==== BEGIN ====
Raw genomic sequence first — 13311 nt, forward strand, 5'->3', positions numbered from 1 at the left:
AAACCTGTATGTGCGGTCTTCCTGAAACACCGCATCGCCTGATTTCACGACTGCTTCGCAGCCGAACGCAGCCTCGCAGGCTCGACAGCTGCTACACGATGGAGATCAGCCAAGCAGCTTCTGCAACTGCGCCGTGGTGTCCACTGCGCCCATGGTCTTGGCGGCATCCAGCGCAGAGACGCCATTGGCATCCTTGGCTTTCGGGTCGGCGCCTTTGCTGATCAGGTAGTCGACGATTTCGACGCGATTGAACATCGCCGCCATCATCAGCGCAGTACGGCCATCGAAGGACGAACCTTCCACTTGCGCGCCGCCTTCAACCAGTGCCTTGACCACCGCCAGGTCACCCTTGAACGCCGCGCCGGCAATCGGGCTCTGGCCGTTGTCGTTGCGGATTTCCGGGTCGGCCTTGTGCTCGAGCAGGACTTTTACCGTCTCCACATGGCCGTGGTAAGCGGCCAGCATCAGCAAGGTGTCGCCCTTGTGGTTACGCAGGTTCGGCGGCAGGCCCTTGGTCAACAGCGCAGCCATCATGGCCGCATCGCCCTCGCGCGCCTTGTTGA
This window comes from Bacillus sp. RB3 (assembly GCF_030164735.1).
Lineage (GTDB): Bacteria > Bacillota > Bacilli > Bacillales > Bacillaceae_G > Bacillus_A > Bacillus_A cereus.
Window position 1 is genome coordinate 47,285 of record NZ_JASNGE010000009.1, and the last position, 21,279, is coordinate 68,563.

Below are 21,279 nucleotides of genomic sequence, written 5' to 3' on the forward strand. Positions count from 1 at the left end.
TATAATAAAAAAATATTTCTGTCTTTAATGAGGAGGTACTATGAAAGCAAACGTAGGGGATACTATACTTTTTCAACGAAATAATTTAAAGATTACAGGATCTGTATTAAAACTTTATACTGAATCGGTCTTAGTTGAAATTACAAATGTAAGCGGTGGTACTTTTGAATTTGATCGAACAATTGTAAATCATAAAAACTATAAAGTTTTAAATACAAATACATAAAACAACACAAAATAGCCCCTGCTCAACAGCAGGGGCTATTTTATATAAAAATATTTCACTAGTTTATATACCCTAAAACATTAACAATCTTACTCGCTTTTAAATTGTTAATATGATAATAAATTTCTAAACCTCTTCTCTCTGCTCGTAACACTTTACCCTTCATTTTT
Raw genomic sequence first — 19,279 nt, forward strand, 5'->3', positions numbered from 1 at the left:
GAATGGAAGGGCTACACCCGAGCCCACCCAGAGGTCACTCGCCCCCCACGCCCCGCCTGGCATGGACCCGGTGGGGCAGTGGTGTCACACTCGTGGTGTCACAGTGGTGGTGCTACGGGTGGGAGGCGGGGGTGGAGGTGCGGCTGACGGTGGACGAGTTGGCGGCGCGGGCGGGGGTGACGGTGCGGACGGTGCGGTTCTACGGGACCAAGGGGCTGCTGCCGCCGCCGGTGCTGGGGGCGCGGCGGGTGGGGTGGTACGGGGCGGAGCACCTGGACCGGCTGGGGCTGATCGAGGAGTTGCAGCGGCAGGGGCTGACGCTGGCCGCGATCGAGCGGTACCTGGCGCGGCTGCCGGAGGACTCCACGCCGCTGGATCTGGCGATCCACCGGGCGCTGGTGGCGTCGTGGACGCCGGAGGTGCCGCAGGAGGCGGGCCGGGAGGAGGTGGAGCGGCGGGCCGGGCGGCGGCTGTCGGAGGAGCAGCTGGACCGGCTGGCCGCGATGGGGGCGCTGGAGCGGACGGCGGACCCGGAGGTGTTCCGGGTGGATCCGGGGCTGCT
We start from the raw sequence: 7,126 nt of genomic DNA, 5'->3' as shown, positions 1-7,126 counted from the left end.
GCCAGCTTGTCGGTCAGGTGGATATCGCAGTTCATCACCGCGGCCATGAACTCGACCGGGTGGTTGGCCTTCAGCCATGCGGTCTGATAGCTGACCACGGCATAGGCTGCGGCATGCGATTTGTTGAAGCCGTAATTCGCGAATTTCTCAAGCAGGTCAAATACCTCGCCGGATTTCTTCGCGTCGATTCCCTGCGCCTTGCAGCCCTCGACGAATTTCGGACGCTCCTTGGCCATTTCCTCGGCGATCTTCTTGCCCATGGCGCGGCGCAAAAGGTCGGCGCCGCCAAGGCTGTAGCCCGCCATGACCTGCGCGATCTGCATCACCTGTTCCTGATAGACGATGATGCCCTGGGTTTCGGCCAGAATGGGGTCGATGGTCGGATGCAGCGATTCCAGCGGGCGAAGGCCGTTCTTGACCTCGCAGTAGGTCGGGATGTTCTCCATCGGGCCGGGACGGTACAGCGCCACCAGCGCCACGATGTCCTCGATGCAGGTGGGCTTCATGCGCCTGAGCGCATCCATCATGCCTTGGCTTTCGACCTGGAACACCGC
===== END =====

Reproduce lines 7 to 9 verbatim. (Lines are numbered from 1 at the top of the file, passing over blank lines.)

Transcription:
TATAATAAAAAAATATTTCTGTCTTTAATGAGGAGGTACTATGAAAGCAAACGTAGGGGATACTATACTTTTTCAACGAAATAATTTAAAGATTACAGGATCTGTATTAAAACTTTATACTGAATCGGTCTTAGTTGAAATTACAAATGTAAGCGGTGGTACTTTTGAATTTGATCGAACAATTGTAAATCATAAAAACTATAAAGTTTTAAATACAAATACATAAAACAACACAAAATAGCCCCTGCTCAACAGCAGGGGCTATTTTATATAAAAATATTTCACTAGTTTATATACCCTAAAACATTAACAATCTTACTCGCTTTTAAATTGTTAATATGATAATAAATTTCTAAACCTCTTCTCTCTGCTCGTAACACTTTACCCTTCATTTTT
Raw genomic sequence first — 19,279 nt, forward strand, 5'->3', positions numbered from 1 at the left:
GAATGGAAGGGCTACACCCGAGCCCACCCAGAGGTCACTCGCCCCCCACGCCCCGCCTGGCATGGACCCGGTGGGGCAGTGGTGTCACACTCGTGGTGTCACAGTGGTGGTGCTACGGGTGGGAGGCGGGGGTGGAGGTGCGGCTGACGGTGGACGAGTTGGCGGCGCGGGCGGGGGTGACGGTGCGGACGGTGCGGTTCTACGGGACCAAGGGGCTGCTGCCGCCGCCGGTGCTGGGGGCGCGGCGGGTGGGGTGGTACGGGGCGGAGCACCTGGACCGGCTGGGGCTGATCGAGGAGTTGCAGCGGCAGGGGCTGACGCTGGCCGCGATCGAGCGGTACCTGGCGCGGCTGCCGGAGGACTCCACGCCGCTGGATCTGGCGATCCACCGGGCGCTGGTGGCGTCGTGGACGCCGGAGGTGCCGCAGGAGGCGGGCCGGGAGGAGGTGGAGCGGCGGGCCGGGCGGCGGCTGTCGGAGGAGCAGCTGGACCGGCTGGCCGCGATGGGGGCGCTGGAGCGGACGGCGGACCCGGAGGTGTTCCGGGTGGATCCGGGGCTGCT